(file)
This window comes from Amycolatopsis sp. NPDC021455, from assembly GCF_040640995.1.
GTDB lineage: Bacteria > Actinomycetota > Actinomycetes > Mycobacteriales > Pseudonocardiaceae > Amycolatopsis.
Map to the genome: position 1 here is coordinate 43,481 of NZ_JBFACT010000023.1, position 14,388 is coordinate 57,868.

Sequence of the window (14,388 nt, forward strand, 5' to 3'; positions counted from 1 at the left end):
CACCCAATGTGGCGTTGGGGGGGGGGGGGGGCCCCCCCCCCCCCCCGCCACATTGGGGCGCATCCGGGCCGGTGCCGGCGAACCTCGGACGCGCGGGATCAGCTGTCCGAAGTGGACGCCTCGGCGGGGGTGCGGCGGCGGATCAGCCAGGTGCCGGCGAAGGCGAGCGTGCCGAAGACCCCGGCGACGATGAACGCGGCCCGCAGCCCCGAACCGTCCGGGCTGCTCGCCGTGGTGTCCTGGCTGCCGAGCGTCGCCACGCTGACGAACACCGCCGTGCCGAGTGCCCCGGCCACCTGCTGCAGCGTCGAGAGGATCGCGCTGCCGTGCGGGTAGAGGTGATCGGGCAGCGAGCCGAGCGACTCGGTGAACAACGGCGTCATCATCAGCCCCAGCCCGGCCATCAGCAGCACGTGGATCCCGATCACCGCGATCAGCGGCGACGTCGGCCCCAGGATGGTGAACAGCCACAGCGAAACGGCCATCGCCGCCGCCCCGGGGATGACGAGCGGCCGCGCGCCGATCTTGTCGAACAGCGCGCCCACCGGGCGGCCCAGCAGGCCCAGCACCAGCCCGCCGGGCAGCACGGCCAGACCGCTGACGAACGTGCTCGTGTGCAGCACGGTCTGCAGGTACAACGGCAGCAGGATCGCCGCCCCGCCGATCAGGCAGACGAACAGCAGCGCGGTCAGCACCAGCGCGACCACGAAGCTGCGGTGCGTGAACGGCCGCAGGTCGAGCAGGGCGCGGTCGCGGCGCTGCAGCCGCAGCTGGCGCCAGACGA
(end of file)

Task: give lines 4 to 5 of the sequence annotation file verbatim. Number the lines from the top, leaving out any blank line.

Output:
Sequence of the window (14,388 nt, forward strand, 5' to 3'; positions counted from 1 at the left end):
CACCCAATGTGGCGTTGGGGGGGGGGGGGGGCCCCCCCCCCCCCCCGCCACATTGGGGCGCATCCGGGCCGGTGCCGGCGAACCTCGGACGCGCGGGATCAGCTGTCCGAAGTGGACGCCTCGGCGGGGGTGCGGCGGCGGATCAGCCAGGTGCCGGCGAAGGCGAGCGTGCCGAAGACCCCGGCGACGATGAACGCGGCCCGCAGCCCCGAACCGTCCGGGCTGCTCGCCGTGGTGTCCTGGCTGCCGAGCGTCGCCACGCTGACGAACACCGCCGTGCCGAGTGCCCCGGCCACCTGCTGCAGCGTCGAGAGGATCGCGCTGCCGTGCGGGTAGAGGTGATCGGGCAGCGAGCCGAGCGACTCGGTGAACAACGGCGTCATCATCAGCCCCAGCCCGGCCATCAGCAGCACGTGGATCCCGATCACCGCGATCAGCGGCGACGTCGGCCCCAGGATGGTGAACAGCCACAGCGAAACGGCCATCGCCGCCGCCCCGGGGATGACGAGCGGCCGCGCGCCGATCTTGTCGAACAGCGCGCCCACCGGGCGGCCCAGCAGGCCCAGCACCAGCCCGCCGGGCAGCACGGCCAGACCGCTGACGAACGTGCTCGTGTGCAGCACGGTCTGCAGGTACAACGGCAGCAGGATCGCCGCCCCGCCGATCAGGCAGACGAACAGCAGCGCGGTCAGCACCAGCGCGACCACGAAGCTGCGGTGCGTGAACGGCCGCAGGTCGAGCAGGGCGCGGTCGCGGCGCTGCAGCCGCAGCTGGCGCCAGACGA